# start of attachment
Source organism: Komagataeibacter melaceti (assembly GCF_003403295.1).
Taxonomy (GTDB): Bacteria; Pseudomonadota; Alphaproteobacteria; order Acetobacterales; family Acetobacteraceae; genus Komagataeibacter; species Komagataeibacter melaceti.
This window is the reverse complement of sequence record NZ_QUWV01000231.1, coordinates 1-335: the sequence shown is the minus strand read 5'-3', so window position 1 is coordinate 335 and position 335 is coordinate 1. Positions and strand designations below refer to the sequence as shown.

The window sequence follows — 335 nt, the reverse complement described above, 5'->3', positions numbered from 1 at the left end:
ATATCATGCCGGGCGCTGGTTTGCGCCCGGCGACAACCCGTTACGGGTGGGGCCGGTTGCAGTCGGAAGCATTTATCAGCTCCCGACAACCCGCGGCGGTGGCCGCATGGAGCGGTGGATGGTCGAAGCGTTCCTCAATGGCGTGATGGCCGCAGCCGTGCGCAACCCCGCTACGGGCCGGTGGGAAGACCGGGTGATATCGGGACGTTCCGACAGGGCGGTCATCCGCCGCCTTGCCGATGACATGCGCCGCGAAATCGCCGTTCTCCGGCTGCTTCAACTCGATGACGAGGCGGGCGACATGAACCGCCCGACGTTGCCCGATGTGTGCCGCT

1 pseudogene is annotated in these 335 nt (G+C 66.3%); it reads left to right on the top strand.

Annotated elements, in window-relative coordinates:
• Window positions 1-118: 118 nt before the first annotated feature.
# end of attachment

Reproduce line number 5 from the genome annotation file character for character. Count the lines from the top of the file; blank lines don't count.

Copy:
ATATCATGCCGGGCGCTGGTTTGCGCCCGGCGACAACCCGTTACGGGTGGGGCCGGTTGCAGTCGGAAGCATTTATCAGCTCCCGACAACCCGCGGCGGTGGCCGCATGGAGCGGTGGATGGTCGAAGCGTTCCTCAATGGCGTGATGGCCGCAGCCGTGCGCAACCCCGCTACGGGCCGGTGGGAAGACCGGGTGATATCGGGACGTTCCGACAGGGCGGTCATCCGCCGCCTTGCCGATGACATGCGCCGCGAAATCGCCGTTCTCCGGCTGCTTCAACTCGATGACGAGGCGGGCGACATGAACCGCCCGACGTTGCCCGATGTGTGCCGCT